Construction of Brock Commons House in Vancouver, one of the world’s tallest mass timber buildings. 
Photo: Acton Ostry Architects / Pollux Chung

2. Fire protection

During a fire, the outer layer of the CLT panel chars, and this ‘char layer’ then becomes a protective blanket that prevents the fire from reaching the unburnt layers inside for a period of time. Lining the CLT with gypsum wallboard internally can add further protection. CLT is increasingly approved for use in multi-storey buildings around the world, but fire regulations and guidance covering the use of CLT will vary by region. Please refer to your local building codes or contact your local fire officer for guidance.

3. Low carbon

CLT is regarded as a more sustainable material than either steel or concrete, both of which have a high carbon footprint. Concrete is responsible for between four and eight per cent of global carbon emissions, while steel is responsible for between seven and nine per cent.

According to one recent study, which modelled hundreds of different multi-storey building types, the carbon footprint of mass timber structures is, on average, 35% less than equivalent concrete buildings and almost 50% less than steel buildings. 

Building with mass timber is seen as one way to help tackle climate change, because trees absorb carbon dioxide as they grow, and this carbon can then be stored in the structure of those buildings. Recycling the timber at the end of the building’s life will help to keep this carbon out of the atmosphere for longer. For timber construction to genuinely benefit the climate and environment, trees must come from forests managed to high standards of sustainability.

4. CLT is beautiful

Cross-laminated timber, like many forms of timber construction, is beautiful, and can make our buildings more pleasant to live and work in. We know that being out in the forest is good for our health and wellbeing, and hospital patients are even known to recover faster if they have a view of trees from their window. 

But indoor environments that feature wood can be good for us too. Studies have shown that living or working in rooms with visible wood surfaces can reduce stress and improve mood. One study found that pupils working in classrooms with exposed wood surfaces experienced lower heart rate and less stress.

Austria’s first wooden high rise building “HoHo Wien” in Vienna was built with CLT. The 84m high skyscraper is located in one of the largest urban development projects in Europe. The proportion of timber in the hybrid building is 75 per cent from the ground floor upwards. Hoho Wien is considered a showpiece in the field of sustainable, innovative construction.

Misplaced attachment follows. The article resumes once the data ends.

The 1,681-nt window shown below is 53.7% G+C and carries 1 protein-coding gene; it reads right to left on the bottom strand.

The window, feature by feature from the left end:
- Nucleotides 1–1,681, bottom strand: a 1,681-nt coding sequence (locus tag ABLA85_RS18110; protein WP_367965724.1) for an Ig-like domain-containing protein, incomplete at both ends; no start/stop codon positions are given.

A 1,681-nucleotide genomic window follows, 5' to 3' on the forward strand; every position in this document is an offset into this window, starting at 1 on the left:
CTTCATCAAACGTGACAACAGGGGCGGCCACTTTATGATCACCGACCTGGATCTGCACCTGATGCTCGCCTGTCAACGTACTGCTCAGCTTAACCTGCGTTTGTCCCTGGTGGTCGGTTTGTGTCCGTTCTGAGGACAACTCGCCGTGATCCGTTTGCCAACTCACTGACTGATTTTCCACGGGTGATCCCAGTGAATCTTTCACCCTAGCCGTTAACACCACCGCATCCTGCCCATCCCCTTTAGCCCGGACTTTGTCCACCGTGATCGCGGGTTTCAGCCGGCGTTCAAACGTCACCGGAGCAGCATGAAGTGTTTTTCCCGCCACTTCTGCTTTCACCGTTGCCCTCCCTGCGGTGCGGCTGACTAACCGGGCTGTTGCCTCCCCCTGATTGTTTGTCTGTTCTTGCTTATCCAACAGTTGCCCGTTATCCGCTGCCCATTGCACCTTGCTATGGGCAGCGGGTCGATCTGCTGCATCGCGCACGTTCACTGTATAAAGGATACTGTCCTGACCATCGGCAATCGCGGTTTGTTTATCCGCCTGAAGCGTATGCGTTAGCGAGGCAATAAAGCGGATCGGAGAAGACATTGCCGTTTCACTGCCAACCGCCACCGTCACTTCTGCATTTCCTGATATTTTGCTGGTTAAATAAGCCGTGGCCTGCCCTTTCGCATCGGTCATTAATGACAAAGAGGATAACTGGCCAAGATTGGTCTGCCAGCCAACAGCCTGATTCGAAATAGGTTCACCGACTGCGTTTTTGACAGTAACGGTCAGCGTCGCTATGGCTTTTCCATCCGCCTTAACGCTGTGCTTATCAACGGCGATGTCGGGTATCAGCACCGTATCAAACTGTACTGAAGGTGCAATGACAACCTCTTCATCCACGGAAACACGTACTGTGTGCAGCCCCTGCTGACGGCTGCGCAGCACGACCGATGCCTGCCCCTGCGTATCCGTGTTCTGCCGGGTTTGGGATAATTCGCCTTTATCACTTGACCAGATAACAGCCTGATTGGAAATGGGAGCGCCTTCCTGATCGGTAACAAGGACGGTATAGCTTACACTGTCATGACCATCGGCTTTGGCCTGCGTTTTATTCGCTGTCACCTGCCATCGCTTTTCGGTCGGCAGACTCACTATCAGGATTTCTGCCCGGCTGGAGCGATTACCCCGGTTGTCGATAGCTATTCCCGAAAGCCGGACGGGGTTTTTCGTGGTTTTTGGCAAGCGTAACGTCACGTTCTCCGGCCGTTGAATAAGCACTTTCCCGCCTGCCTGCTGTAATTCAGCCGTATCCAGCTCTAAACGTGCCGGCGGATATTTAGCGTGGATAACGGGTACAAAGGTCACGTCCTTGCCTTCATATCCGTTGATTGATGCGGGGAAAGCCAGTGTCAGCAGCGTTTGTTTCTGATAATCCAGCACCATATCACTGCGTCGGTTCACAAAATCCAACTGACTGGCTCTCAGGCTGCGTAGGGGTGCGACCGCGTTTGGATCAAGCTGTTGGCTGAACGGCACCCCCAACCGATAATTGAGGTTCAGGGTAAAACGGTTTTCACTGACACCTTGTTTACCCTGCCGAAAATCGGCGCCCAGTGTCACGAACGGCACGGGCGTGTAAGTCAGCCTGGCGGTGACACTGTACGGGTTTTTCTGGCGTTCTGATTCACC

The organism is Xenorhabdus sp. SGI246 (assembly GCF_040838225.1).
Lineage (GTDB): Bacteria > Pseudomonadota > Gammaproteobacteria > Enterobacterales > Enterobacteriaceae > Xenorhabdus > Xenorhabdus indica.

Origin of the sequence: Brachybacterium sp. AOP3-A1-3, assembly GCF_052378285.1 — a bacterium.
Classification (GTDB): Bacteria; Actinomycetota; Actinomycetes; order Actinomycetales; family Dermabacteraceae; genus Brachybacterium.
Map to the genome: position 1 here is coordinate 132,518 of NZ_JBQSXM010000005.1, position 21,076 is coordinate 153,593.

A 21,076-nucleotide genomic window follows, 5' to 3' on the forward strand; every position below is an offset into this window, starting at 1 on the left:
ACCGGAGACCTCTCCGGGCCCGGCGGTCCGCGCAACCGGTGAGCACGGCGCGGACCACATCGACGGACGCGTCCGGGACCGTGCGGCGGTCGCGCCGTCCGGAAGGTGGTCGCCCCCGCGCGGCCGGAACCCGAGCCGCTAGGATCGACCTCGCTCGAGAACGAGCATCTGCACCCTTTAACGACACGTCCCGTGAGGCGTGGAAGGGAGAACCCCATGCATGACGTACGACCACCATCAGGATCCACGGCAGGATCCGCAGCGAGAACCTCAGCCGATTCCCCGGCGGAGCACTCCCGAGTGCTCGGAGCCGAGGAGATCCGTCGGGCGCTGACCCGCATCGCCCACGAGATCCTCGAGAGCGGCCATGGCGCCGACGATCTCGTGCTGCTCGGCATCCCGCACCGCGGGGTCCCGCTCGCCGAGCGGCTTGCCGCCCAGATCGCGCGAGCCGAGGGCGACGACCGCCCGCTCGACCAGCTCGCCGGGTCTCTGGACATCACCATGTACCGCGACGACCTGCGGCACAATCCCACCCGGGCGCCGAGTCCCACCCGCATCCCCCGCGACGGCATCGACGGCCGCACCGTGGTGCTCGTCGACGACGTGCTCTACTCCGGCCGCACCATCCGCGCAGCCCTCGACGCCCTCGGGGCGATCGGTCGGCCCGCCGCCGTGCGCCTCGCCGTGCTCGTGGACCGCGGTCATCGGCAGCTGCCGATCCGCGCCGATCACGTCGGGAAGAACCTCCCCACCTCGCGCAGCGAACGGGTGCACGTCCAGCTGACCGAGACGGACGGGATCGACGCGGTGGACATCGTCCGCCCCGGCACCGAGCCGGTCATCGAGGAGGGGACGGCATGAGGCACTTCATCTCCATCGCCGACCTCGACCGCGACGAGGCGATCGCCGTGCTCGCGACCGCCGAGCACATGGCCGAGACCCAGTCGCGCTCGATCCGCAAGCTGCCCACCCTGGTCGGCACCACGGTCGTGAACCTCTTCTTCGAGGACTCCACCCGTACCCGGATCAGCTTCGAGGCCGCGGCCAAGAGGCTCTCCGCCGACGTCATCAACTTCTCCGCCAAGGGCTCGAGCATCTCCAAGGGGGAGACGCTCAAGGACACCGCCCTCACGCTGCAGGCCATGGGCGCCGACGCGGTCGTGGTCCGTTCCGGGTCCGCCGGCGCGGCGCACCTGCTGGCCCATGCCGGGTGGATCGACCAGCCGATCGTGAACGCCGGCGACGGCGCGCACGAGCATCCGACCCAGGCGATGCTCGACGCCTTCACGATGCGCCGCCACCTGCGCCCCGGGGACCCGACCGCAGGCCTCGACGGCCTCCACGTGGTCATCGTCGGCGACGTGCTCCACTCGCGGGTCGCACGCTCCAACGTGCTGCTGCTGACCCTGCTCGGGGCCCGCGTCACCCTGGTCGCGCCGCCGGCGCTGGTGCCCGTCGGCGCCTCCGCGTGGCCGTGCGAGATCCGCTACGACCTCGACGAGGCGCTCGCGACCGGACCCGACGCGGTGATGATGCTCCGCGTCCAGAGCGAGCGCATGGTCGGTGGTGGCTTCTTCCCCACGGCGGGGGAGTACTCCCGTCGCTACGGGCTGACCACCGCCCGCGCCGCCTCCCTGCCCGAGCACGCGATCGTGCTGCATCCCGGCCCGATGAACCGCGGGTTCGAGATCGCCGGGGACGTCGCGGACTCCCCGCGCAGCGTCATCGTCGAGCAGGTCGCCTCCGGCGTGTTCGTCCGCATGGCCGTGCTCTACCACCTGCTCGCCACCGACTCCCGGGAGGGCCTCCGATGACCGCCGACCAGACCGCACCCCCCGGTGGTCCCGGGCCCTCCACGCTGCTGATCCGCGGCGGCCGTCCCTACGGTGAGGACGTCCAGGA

In practice, the extent of exposed timber in buildings can be limited by local building regulations for fire safety reasons. But these studies show that even some exposed wood can improve our mood and wellbeing.

Is CLT air- & weather-tight? How to protect it?

Because cross-laminated timber consists of multiple pieces of wood joined together, it may not be as inherently airtight as other, more monolithic materials. But with good planning and workmanship, buildings can achieve very high levels of airtightness using CLT construction, including the passive house standard

Watch the video to learn how to protect timber elements from moisture with Wetguard® 200

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CLT can also warp, swell or become discoloured if it is exposed to moisture and unable to dry out. One recent Swedish study, which looked at 200 measurement points on four CLT buildings in Sweden that were left unprotected during construction, found mould growth at around half of the points measured. Much of the mould growth was invisible to the naked eye and could only be seen through a microscope. The study concluded that CLT is not safe from moisture during construction without weather protection.

Obtain the Weatherproofing and Airtightness for Mass Timber technical guide, which provides detailed steps for ensuring airtightness in mass timber elements, protecting building materials from adverse weather conditions, and achieving airtight construction.

Five famous CLT buildings

Mjøstårnet, Brumunddal, Norway

Set on shores of Lake Mjøsa, north of Oslo, Mjøstårnet is currently the world’s tallest timber building, at 85.4 metres and 18 storeys high. The building houses a hotel, apartments, restaurant, and communal areas. It was constructed from load-bearing glulam trusses and beams, with CLT walls. Concrete decks were specified on the upper floors of the building to increase its weight and prevent swaying. The project featured numerous SIGA products including Wigluv and Rissan tapes.